By Kerry Cardoza
“Stop erasing black people.” Protesters from the Tacoma Action Collective printed these words on t-shirts and decals; it later became a hashtag. The message was in response to the decade-in-the-making exhibition “Art AIDS America,” first shown at the Tacoma Art Museum in late 2015. Of the more than one-hundred artists included in the show, five were black, and only one of those was female-identified. The show’s dearth of artists of color garnered widespread attention, not least because black Americans continue to be disproportionately affected by HIV infection. According to the Centers for Disease Control and Prevention, African Americans represented twelve percent of the U.S. population but accounted for forty-five percent of HIV diagnoses in 2015.
The landmark exhibition was brought to Chicago in December by the Alphawood Foundation, a philanthropic organization. This iteration of the show has done a little better at representation; I counted ten black artists, one of whom is a woman, in addition to the five included in the original show. It’s installed in a temporary gallery at the intersection of Fullerton, Halsted and Lincoln, just down the street from the DePaul Art Museum, which is hosting something of an antidote to the primarily gay white story told at the original exhibition.
Titled “One day this kid will get larger,” the DePaul exhibition is named for an iconic print by the late David Wojnarowicz. The piece consists of a childhood photo of the artist surrounded by statements about his future, about how society will impose judgments and sanctions on him based solely on his sexual orientation. Funded in part by Alphawood, the second-floor exhibition centers the experience of people who are of color, LGBTQ, female-identified, and/or indigenous. It tells a broad story of how HIV and the AIDS crisis affects everyone.
Curator Danny Orendorff organized the show into three themes, all supporting the overarching focus on youth. As he notes in a takeaway publication, the exhibition’s youth focus “is urgently compelled by statistics.” According to the CDC, in 2014 young people aged thirteen to twenty-four accounted for more than one in five new HIV diagnoses. As of 2013, transgender people had the highest percentage of new HIV cases, with black trans-women accounting for fifty-six percent of that population. Orendorff wants to show, especially as this exhibition is held on a college campus, that the AIDS crisis is not over.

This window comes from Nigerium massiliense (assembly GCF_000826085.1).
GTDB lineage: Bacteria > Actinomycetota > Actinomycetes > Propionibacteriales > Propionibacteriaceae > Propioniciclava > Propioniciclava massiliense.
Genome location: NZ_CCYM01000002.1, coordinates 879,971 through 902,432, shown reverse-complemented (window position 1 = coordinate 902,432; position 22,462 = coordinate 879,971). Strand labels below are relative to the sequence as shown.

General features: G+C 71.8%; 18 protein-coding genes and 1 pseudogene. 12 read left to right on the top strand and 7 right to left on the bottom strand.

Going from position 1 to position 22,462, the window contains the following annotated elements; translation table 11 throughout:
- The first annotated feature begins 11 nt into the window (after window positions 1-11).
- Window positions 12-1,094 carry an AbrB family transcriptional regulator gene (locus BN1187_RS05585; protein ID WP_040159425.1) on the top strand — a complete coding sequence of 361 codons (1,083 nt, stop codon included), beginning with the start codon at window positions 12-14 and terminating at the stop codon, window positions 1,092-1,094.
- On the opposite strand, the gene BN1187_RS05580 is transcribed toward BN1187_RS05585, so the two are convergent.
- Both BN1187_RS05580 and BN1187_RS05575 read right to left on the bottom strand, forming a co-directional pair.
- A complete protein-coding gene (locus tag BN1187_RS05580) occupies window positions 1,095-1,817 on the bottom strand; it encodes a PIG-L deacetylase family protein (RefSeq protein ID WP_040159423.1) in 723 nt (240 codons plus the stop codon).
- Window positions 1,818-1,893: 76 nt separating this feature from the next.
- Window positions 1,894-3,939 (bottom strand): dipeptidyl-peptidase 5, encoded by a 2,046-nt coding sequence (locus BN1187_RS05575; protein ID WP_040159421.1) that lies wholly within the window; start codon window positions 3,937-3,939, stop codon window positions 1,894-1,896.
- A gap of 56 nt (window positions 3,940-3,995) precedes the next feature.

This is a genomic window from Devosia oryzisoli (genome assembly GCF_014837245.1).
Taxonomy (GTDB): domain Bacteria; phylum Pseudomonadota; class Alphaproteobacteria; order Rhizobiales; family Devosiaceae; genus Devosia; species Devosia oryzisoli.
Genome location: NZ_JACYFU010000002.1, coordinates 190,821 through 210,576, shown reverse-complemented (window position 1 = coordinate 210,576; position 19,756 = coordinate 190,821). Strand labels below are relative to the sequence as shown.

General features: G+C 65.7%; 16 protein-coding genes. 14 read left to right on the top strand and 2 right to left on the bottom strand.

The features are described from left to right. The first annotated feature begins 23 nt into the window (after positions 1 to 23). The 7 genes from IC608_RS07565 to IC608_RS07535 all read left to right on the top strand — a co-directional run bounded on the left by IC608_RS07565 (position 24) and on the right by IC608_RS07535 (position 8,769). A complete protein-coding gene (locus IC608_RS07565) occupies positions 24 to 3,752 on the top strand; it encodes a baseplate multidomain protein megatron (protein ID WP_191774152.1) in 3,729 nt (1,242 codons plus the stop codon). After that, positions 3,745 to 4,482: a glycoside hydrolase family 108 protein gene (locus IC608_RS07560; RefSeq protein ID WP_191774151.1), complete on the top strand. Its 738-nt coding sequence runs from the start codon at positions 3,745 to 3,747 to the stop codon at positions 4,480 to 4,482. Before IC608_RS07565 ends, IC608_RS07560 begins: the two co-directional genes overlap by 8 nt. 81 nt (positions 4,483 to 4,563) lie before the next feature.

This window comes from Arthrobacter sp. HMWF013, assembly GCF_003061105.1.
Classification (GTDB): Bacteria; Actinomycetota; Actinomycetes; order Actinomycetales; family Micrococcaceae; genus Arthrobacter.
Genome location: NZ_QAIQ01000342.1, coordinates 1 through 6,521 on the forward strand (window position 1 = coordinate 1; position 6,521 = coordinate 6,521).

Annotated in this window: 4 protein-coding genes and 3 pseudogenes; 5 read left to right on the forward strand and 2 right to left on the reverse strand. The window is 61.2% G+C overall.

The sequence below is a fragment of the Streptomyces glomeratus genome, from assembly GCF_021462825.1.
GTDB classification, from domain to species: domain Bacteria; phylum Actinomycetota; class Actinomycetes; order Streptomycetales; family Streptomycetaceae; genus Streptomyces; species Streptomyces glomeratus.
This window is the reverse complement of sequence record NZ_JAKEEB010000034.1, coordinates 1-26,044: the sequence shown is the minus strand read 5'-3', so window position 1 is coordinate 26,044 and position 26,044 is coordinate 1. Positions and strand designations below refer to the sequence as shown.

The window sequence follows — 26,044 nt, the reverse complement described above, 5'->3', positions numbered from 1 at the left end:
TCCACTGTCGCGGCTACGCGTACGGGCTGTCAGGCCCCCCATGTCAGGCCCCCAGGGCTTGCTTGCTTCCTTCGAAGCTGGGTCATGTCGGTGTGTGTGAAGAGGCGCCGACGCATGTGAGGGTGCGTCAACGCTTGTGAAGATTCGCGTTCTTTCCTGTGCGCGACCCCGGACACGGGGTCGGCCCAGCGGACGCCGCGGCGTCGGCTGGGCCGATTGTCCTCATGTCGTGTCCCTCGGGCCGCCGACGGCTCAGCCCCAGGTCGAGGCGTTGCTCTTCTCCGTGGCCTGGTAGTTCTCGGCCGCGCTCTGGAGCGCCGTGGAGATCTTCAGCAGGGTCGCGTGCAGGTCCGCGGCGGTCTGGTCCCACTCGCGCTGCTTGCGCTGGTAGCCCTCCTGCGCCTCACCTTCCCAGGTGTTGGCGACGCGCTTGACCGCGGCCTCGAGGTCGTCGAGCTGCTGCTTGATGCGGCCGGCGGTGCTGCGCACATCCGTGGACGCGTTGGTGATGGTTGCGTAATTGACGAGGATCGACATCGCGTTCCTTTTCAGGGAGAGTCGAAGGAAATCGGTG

“Ultimately that’s kind of the ambition for the show, to kind of make it clear that young people are vulnerable to HIV infection. It’s still a public health crisis, despite the fact that we often think of this as being an illness that was designated to one time or place or community,” he says. “I hope that young people seeing themselves represented in this exhibition will be led to educate themselves more on this illness, and the history of this illness, and how it correlates to social justice struggles today.”
The main gallery begins with childhood. Photographs and an accompanying audio piece by Katja Heinemann tell stories from Camp Heartland, a place in upstate Minnesota for young people who have HIV or have family members who died or are living with the virus. “Growing Concern,” a color photograph by Shan Kelley, shows the artist’s daughter lying happily in her crib. Colorful letters on the wall spell out “What will you teach your children about AIDS?” The words take on a potent meaning with the knowledge that Kelley is an HIV-positive parent. As he writes on his website, “To teach about AIDS…is to teach about the human condition.”